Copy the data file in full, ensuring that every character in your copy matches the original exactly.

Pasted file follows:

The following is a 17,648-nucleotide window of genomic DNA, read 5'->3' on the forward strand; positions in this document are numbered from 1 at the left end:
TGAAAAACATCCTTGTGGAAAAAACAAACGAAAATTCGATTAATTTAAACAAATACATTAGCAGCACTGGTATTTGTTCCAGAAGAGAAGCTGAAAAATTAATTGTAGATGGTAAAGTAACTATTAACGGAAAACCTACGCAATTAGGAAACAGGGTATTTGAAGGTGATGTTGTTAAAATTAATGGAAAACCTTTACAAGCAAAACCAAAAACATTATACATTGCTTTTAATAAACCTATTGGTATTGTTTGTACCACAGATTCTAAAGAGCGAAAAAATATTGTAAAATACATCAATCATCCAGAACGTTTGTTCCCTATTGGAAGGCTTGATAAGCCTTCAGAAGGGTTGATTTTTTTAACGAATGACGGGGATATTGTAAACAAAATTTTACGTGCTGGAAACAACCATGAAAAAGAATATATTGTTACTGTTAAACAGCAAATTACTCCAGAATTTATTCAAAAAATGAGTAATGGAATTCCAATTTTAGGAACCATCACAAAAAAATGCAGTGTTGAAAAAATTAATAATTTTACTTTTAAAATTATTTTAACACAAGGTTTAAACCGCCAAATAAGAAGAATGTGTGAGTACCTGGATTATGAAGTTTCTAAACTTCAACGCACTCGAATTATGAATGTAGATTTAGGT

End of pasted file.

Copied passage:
The following is a 17,648-nucleotide window of genomic DNA, read 5'->3' on the forward strand; positions in this document are numbered from 1 at the left end:
TGAAAAACATCCTTGTGGAAAAAACAAACGAAAATTCGATTAATTTAAACAAATACATTAGCAGCACTGGTATTTGTTCCAGAAGAGAAGCTGAAAAATTAATTGTAGATGGTAAAGTAACTATTAACGGAAAACCTACGCAATTAGGAAACAGGGTATTTGAAGGTGATGTTGTTAAAATTAATGGAAAACCTTTACAAGCAAAACCAAAAACATTATACATTGCTTTTAATAAACCTATTGGTATTGTTTGTACCACAGATTCTAAAGAGCGAAAAAATATTGTAAAATACATCAATCATCCAGAACGTTTGTTCCCTATTGGAAGGCTTGATAAGCCTTCAGAAGGGTTGATTTTTTTAACGAATGACGGGGATATTGTAAACAAAATTTTACGTGCTGGAAACAACCATGAAAAAGAATATATTGTTACTGTTAAACAGCAAATTACTCCAGAATTTATTCAAAAAATGAGTAATGGAATTCCAATTTTAGGAACCATCACAAAAAAATGCAGTGTTGAAAAAATTAATAATTTTACTTTTAAAATTATTTTAACACAAGGTTTAAACCGCCAAATAAGAAGAATGTGTGAGTACCTGGATTATGAAGTTTCTAAACTTCAACGCACTCGAATTATGAATGTAGATTTAGGT